Office Design Report: Cyclists helped more than mothers in Workspaces

Why are Middle Aged Men in Lycra Catered for in the Workplace; Not so Mothers Needing Childcare?

Right now, there are plenty of bike racks and shower rooms in CBD workplaces – not to mention cafes, prayer rooms and wellness centres — but little talk of childcare centres. Changes in legislation could soon fix this imbalance.

Where did they go wrong? With all the benefits in the new workplace is it a case of the squeaky (pardon the pun) wheel getting the oil, or is there something else happening that’s giving cycling males more support and leaving mothers/parents out in the cold when it comes to childcare in the workplace?

Considering that a 2013 Ernst & Young (now trading as EY) survey found women working part-time were the most productive employees, wasting just 11.1 per cent of their time at work, compared with 14.5 per cent for the rest of the workforce, childcare centres are surely worth the effort.

However, of the 33 Australian buildings in a survey by services and investment management firm JLL, only six per cent – the equivalent of just two buildings they manage – had childcare facilities.

When you consider the millions of dollars spent on so called ‘end of trip facilities’ for the increasing number of office workers who cycle to their jobs, there has to be a reason women/parents are being left out of the picture.

An article on Commercial Real Estate reports end-of-trip facilities for the Lycra-clad are an established feature of office buildings in Australia and overseas, while childcare resources that make it easier for mothers and part-time parents are “much thinner on the ground”.  

“The JLL survey found 68 per cent of buildings surveyed provided extensive bicycle storage, shower and locker facilities,” Mike George, JLL’s head of premium assets, property management is reported as saying.

The results were based on a snapshot of 62 properties that the real estate agency manages in eight countries and, of these, says George, in contrast, “only five per cent provided childcare”.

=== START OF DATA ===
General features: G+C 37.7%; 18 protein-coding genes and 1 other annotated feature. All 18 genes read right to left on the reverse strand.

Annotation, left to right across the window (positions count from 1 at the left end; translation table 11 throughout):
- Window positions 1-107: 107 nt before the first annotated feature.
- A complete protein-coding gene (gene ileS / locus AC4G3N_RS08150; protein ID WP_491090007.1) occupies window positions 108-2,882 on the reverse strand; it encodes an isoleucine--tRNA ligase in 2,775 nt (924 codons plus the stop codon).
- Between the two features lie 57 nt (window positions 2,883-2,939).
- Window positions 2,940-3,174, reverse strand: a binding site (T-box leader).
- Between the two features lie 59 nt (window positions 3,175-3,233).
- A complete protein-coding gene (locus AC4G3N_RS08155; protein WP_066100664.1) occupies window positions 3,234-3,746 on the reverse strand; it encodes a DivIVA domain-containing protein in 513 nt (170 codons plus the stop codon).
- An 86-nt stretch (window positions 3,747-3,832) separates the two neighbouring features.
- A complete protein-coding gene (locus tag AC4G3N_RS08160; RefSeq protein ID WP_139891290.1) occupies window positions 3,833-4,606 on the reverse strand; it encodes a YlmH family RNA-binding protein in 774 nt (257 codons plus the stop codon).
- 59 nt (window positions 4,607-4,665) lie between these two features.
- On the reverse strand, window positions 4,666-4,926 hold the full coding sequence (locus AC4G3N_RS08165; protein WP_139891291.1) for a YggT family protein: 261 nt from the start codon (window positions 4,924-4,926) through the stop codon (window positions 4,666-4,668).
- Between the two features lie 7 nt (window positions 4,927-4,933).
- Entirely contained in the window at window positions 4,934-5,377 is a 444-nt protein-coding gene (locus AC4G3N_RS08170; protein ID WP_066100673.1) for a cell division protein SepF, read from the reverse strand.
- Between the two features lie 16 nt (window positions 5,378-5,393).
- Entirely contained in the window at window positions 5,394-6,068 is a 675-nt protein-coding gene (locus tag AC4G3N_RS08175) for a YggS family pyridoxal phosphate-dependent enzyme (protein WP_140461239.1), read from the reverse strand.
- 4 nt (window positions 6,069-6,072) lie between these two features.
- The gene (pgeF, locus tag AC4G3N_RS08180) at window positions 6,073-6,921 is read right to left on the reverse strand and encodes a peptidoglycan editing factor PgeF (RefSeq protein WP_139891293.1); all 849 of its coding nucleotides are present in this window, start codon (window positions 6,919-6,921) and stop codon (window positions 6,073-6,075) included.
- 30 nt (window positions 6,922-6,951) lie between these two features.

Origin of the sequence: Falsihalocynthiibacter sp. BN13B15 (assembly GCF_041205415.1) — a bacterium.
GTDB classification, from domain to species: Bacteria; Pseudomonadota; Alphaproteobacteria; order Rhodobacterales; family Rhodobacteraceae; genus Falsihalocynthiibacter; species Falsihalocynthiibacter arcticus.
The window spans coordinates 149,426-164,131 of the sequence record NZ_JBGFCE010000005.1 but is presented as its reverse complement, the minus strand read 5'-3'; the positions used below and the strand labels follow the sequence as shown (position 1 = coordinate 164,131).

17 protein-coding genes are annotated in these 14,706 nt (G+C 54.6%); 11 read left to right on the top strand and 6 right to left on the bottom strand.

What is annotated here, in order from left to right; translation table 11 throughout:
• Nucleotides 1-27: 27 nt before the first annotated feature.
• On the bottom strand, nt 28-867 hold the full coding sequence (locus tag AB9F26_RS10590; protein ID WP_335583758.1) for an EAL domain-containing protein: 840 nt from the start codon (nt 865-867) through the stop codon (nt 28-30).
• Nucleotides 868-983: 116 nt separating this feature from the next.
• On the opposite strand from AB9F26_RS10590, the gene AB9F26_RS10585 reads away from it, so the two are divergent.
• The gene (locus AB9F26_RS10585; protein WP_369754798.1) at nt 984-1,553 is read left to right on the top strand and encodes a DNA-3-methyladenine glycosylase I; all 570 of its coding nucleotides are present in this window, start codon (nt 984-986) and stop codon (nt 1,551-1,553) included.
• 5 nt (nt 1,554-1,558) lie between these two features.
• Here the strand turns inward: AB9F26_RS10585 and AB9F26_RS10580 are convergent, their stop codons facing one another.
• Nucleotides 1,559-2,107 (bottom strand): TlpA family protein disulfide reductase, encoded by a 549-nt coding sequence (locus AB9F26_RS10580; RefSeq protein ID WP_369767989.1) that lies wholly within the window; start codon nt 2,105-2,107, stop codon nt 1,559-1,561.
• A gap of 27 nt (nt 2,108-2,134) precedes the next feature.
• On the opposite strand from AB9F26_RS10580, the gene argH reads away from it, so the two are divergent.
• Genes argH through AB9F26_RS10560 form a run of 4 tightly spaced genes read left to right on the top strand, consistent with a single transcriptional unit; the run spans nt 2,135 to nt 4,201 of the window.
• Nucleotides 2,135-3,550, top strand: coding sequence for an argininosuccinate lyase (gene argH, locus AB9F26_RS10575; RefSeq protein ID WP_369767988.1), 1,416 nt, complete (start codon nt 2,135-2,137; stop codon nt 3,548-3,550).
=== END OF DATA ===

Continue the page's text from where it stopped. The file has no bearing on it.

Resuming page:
There is a perception among employers that providing everything they can for bicycle riders attracts and retains top talent, however, creating childcare facilities is a tougher task and the reason given is that they’re harder to retrofit than showers and bike racks.

The JLL report says working mothers should not be underestimated as a driver of productivity, diversity and innovative thinking and childcare is often a significant barrier to women returning to work, or a key differentiator when choosing an employer.

DEXUS Property Group senior executive Deborah Coakley says providing more childcare and childcare solutions has been a “challenge” for the property sector and the government in Australia.

She says it’s easier to design a childcare facility into a new development as there are guidelines relating to outdoor space requirements which need to be taken into account.

As for retrofitting, until recently, planning guidelines relating to outdoor space requirements restricted the retrofitting of buildings to accommodate childcare centres.

However things are changing. Property companies and other employers are attempting to attract more part time employees.

Coakley agrees, and the DEXUS managed building in central Sydney at 1 Bligh Street, which was not included in the JLL survey, has a childcare facility to help attract tenants to the premium tower.

“The childcare centre was a factor in attracting high-calibre tenants,” says Coakley.  “Being in close proximity to childcare is a significant benefit to our tenants’ employees, providing them convenience and flexibility which translates to higher productivity and assists in attracting and retaining talent.”

With changes afoot to planning rules in Sydney to make it easier to retrofit childcare centres and improve the supply, mothers/parents returning to work will be able to look forward to childcare support and to feeling more valued in their workplace.

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